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Sites like jsfiddle and tinyurl don't save in incremental order. Is there any advantage to this?

If it's a random string or hash wouldn't this be slow because first you have to check if such an entry already exists and if so then create a new on and repeat.

Ins't incremental so much more efficient and intuitive?

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Sequential identifiers are faster to generate. But they leak information about the temporal order of the objects identified. –  Dan D. Mar 21 '12 at 5:11
@DanD.: so....? –  qwertymk Mar 21 '12 at 5:16

3 Answers 3

up vote 1 down vote accepted

Saving in incremental order is definitely faster. But if your array currently has 1 billion elements, you have added 1 billion entries, and deleted 950 million entries, you might want to reuse space rather than increasing the size of your array yet again. However much memory you have, you'll run out someday. With a good hash table, you could save the same amount of data, comfortably, with a 100 million element array that you never need to resize.

Hash tables do require a good algorithm to develop hash codes. If their size changes dramatically, they can either waste space or cause repeated allocations of large arrays (which can seriously annoy garbage collectors). But they are fast, and checking for duplicates is a simple index operation. Small numbers of duplicates can be handled in small linked lists, which are pretty fast. It does help if you can guess a good initial size for your hash table.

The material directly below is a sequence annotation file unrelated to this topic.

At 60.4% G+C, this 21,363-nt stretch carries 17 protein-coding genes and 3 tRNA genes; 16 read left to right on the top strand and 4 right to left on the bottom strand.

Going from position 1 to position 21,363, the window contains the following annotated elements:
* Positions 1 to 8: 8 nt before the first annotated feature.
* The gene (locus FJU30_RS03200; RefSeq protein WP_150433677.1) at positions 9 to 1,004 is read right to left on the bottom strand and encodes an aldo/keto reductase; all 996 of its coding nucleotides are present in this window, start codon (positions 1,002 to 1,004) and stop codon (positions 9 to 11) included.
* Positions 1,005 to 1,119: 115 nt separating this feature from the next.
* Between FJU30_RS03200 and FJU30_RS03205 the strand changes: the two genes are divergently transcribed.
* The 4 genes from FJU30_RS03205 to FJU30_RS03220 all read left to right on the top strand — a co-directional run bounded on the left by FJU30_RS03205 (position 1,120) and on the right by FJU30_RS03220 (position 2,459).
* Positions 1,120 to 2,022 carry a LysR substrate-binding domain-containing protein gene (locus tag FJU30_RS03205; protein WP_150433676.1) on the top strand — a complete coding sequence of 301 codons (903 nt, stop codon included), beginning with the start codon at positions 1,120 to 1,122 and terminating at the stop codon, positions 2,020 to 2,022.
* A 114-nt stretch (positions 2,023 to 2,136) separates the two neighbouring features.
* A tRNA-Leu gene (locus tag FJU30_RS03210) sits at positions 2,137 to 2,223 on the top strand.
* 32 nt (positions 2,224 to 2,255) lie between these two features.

I've always preferred "maps" or "dictionaries" based on binary trees. They're slower, but more flexible and don't use huge arrays; memory is allocated and freed in little, manageable bits. They can handle big swings in size/usage. You don't need a trustworthy hash code generator. But if you know your data, hash tables are usually better.

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It's not always possible for outsiders to distinguish a hash from a sequential key. It's entirely possible that an application could be using some form of sequential ID internally, but encrypting it before exposing it to the outside world. Such approaches should not generally be relied upon to provide much security from attackers who might try to "guess at" ID codes (they essentially represent "security through obscurity") but at minimum they can discourage people from taking action based upon the fact that a site seems to assign ID's in some particular fashion. For example, a site might start with one server that uses sequential IDs, but might switch to having two servers, one of which allocates odd numbers sequentially and the other of which allocates even numbers sequentially (both servers starting somewhere past the highest number which had been allocated by the single server). If the sequential IDs had been exposed to the outside world, it would be possible some site might have coded in an assumption that ID numbering would represent a chronological sequence. Even something simple like multiplying an ID by some big constant (ignoring overflow), xor'ing with some value, and multiplying by some other constant would yield ID's which could be easily converted back to sequence numbers by someone who knew the method, but which would discourage any assumptions about ordering.

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Checking if an entry exists could be done in constant time if the underlying structure is a hash table, so not slow at all.

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